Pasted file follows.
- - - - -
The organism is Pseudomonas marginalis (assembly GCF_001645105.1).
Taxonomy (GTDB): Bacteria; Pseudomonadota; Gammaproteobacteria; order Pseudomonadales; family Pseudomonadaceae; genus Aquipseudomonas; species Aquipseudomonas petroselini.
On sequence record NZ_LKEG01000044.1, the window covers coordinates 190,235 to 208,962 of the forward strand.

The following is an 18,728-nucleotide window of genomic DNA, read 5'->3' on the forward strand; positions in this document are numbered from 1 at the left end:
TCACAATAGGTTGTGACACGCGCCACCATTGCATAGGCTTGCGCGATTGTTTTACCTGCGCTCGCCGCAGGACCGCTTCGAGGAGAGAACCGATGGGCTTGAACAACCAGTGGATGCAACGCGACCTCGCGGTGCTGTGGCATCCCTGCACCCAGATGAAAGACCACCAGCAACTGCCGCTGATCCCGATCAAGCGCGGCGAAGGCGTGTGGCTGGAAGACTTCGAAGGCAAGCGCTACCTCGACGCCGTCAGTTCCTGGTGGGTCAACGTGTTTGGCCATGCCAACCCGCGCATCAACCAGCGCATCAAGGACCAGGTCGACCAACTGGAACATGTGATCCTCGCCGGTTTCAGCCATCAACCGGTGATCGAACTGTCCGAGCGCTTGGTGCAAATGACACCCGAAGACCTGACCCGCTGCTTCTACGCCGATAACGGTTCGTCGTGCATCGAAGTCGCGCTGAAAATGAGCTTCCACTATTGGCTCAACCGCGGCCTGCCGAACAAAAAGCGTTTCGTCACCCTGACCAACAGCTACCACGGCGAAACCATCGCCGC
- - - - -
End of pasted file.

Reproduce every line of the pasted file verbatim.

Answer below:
The organism is Pseudomonas marginalis (assembly GCF_001645105.1).
Taxonomy (GTDB): Bacteria; Pseudomonadota; Gammaproteobacteria; order Pseudomonadales; family Pseudomonadaceae; genus Aquipseudomonas; species Aquipseudomonas petroselini.
On sequence record NZ_LKEG01000044.1, the window covers coordinates 190,235 to 208,962 of the forward strand.

The following is an 18,728-nucleotide window of genomic DNA, read 5'->3' on the forward strand; positions in this document are numbered from 1 at the left end:
TCACAATAGGTTGTGACACGCGCCACCATTGCATAGGCTTGCGCGATTGTTTTACCTGCGCTCGCCGCAGGACCGCTTCGAGGAGAGAACCGATGGGCTTGAACAACCAGTGGATGCAACGCGACCTCGCGGTGCTGTGGCATCCCTGCACCCAGATGAAAGACCACCAGCAACTGCCGCTGATCCCGATCAAGCGCGGCGAAGGCGTGTGGCTGGAAGACTTCGAAGGCAAGCGCTACCTCGACGCCGTCAGTTCCTGGTGGGTCAACGTGTTTGGCCATGCCAACCCGCGCATCAACCAGCGCATCAAGGACCAGGTCGACCAACTGGAACATGTGATCCTCGCCGGTTTCAGCCATCAACCGGTGATCGAACTGTCCGAGCGCTTGGTGCAAATGACACCCGAAGACCTGACCCGCTGCTTCTACGCCGATAACGGTTCGTCGTGCATCGAAGTCGCGCTGAAAATGAGCTTCCACTATTGGCTCAACCGCGGCCTGCCGAACAAAAAGCGTTTCGTCACCCTGACCAACAGCTACCACGGCGAAACCATCGCCGC